London house extension by Cousins and Cousins
has a window wrapping its corner

| 8 comments

A large window wraps around one corner of this brickwork extension to a Victorian house in London by local office Cousins and Cousins (+ slideshow).

London house extension by Cousins and Cousins

Cousins and Cousins designed the two-storey extension for a family of six who had outgrown their four bedroom home in Hackney, east London.



The house, named Vegetarian Cottage, is thought to stand on the site of the London branch of the Vegetarian Society founded in the mid 19th century.

London house extension by Cousins and Cousins

The brick-built extension provides a glass-fronted dining room and extra bedroom for the residence – the first boasts the new modern window, while the second features more traditional fenestration.

London house extension by Cousins and Cousins

The architects made use of reclaimed brickwork from the former living room wall to help the old and new structures to blend together, while windows and frames originally in an upper floor bathroom were relocated to the new bedroom.

London house extension by Cousins and Cousins

"The clients were keen for the extension to blend into the existing building," the architects told Dezeen.

"We felt that by re-using materials from the demolition works not only would it be a cost-effective and environmentally friendly proposition, but would embellish the new extension with some of the character of the existing house to strengthen the impression that the new and old elements have always existed together."

London house extension by Cousins and Cousins

A section of the brickwork was removed from the corner of the dining room extension to incorporate the large corner window, which is subtly framed with slim black metal surrounds.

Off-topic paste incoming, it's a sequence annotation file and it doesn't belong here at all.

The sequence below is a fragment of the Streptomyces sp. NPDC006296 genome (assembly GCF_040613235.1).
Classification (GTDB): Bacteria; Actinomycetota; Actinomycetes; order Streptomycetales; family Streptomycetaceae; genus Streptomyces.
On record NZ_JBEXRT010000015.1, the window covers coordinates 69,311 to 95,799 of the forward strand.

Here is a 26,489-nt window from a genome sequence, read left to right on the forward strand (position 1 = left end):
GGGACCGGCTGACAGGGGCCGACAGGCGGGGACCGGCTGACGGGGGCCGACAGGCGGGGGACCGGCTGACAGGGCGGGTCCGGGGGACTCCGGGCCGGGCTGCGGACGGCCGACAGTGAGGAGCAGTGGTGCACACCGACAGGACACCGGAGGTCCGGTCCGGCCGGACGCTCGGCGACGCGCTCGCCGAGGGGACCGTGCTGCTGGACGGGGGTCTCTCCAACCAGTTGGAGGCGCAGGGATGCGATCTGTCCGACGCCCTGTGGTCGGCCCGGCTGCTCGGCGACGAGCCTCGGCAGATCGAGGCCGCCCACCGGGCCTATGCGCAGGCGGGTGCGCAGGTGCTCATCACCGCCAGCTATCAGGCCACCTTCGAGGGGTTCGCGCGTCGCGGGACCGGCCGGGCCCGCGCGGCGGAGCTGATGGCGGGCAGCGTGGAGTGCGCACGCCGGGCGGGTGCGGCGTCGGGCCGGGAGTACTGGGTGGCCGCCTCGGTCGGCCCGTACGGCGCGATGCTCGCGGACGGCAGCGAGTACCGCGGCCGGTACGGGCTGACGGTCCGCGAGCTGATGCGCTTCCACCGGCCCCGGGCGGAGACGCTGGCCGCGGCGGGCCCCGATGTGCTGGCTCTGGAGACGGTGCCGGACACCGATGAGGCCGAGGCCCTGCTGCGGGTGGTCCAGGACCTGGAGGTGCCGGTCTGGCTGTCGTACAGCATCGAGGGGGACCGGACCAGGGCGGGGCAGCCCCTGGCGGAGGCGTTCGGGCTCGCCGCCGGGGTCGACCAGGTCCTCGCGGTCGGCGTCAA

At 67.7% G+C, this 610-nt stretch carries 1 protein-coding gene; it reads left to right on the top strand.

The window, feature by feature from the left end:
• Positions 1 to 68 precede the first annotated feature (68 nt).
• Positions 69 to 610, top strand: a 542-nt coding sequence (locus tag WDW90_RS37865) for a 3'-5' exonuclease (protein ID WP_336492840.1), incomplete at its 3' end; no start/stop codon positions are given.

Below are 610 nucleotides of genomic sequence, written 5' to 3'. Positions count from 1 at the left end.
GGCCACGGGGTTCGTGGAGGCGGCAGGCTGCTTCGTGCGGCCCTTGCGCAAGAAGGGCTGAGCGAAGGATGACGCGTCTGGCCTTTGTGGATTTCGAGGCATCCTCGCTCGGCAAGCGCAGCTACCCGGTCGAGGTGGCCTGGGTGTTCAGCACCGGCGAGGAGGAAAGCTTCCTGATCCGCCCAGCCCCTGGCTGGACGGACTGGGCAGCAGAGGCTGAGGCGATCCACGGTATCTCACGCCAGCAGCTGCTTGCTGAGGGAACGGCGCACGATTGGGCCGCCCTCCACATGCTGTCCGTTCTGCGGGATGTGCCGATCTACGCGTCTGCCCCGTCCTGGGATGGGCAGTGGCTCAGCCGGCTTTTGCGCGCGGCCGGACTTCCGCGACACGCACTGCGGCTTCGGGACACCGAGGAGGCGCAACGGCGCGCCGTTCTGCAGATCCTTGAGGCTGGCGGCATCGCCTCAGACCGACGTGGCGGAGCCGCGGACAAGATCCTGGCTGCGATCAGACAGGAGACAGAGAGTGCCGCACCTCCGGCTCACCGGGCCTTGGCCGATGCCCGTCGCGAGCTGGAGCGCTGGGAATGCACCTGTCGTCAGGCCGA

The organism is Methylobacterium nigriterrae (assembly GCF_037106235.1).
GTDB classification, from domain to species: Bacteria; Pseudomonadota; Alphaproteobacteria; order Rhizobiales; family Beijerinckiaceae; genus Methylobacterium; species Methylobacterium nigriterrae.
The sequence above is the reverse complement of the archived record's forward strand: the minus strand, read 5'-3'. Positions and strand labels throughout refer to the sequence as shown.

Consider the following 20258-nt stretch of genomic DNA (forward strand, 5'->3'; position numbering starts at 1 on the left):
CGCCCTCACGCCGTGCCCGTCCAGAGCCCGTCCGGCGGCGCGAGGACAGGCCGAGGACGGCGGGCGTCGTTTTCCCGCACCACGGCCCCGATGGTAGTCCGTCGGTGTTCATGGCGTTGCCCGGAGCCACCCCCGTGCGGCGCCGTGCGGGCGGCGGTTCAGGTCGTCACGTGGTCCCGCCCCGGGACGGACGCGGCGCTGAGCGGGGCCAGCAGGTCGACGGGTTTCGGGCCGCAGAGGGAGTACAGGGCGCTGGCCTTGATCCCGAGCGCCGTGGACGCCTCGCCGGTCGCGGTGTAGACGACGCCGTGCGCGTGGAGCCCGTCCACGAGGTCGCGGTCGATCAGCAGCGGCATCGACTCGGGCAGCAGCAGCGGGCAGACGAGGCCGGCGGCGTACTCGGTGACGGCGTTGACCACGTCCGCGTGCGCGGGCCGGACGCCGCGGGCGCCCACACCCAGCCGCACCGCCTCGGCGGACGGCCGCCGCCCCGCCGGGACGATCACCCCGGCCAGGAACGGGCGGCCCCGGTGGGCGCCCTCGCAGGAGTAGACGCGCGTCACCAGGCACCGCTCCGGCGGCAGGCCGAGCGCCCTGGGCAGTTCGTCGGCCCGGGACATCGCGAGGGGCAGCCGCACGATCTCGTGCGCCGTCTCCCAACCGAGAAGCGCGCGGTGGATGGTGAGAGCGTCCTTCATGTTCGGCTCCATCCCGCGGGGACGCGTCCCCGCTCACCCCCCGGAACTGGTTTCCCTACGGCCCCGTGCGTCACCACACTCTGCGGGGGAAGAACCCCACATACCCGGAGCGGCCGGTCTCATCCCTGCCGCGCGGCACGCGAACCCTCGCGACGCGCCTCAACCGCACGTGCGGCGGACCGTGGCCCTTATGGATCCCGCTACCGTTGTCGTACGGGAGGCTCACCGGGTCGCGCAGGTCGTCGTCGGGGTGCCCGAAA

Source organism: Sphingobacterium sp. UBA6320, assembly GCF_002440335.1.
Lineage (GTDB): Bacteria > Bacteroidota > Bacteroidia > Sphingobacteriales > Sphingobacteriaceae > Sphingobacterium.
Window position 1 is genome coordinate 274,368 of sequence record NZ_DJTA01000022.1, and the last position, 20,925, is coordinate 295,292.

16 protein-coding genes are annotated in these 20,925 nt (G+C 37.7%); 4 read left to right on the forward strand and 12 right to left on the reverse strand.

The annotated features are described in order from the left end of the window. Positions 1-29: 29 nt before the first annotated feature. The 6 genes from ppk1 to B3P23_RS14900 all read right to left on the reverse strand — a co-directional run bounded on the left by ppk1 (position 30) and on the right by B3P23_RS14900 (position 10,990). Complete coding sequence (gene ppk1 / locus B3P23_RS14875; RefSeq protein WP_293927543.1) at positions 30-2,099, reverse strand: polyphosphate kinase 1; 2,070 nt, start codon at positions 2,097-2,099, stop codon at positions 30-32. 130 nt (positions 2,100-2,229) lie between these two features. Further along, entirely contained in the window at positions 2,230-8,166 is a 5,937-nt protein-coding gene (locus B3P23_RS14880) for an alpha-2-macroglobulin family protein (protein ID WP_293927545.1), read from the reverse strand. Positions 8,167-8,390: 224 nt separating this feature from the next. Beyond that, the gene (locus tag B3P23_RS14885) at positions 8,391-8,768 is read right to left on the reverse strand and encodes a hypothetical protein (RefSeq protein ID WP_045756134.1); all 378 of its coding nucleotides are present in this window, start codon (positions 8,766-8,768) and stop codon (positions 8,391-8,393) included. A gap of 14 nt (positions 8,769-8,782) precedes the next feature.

London house extension by Cousins and Cousins

This window becomes the focal point for the extension, aiming to create a stronger connection between the interior and exterior spaces.

A glass sliding door, with a pale wooden frame and a curved metal pull handle, leads out into the garden.

London house extension by Cousins and Cousins

Inside, the architects reconfigured the ground floor of the existing house, combining the kitchen with the new dining room to create an L-shaped living area.

London house extension by Cousins and Cousins

The dining room is floored in the same pale timber as the door frame, and has a single white column positioned in the corner to support the floor of the bedroom above.

Photography is by Jack Hobhouse.

London house extension by Cousins and Cousins
Ground floor plan – click for larger image
London house extension by Cousins and Cousins
First floor plan – click for larger image
London house extension by Cousins and Cousins
Section – click for larger image
  • This window is so disconnected!

    Inside, the view is lovely. However, you can see why dark frames and structure are preferred near large windows, thanks to reflection.

    I’m sure this was very expensive to achieve, and this was the best solution given the budget. The detail work in getting this to match the home is what bothers me. You’re losing the corner, either way, so save some money, and use a square black column behind the glass. Then have the courage to minimally frame the window to match on the exterior.

    • rUIPEDRo

      The first thing that pops out is that the window is way big from the fixed side but, once we saw the first
      picture from inside, looking into the garden, looks really good.

      It might be expensive but, that column really works and the one you’re saying they could do (the square), won’t work as good as this one. I’m sure you agree with me on this point, just as I agree with you that the square one would be cheaper and an option…

      • I’m just so puzzled from the outside. I’m glad it works from the interior.

  • omikey

    No, it’s perfect.

  • I agree, looking from inside, the view is awesome. I don’t like how it looks from the garden. I think i would have kept the lateral window a bit smaller, I think on the left of the house, that wall is too small and the neighbours would be a little to curious for my taste. Maybe a big tree in front of the lateral elevation will do the trick?

  • Denying the natural characteristics of brick, which are weight and how they relate to the ground plane.

  • DJ

    The new window doesn’t align with existing glazing. A pity.

  • Concerned Citizen

    I guess the big window was put in to obfuscate the fact that there are five bedrooms (two with double beds) and only one bathroom in the whole house.

    Then, the exposed dining room goes beyond kinky to exhibitionism, when doing the magic on the dining room table occurs.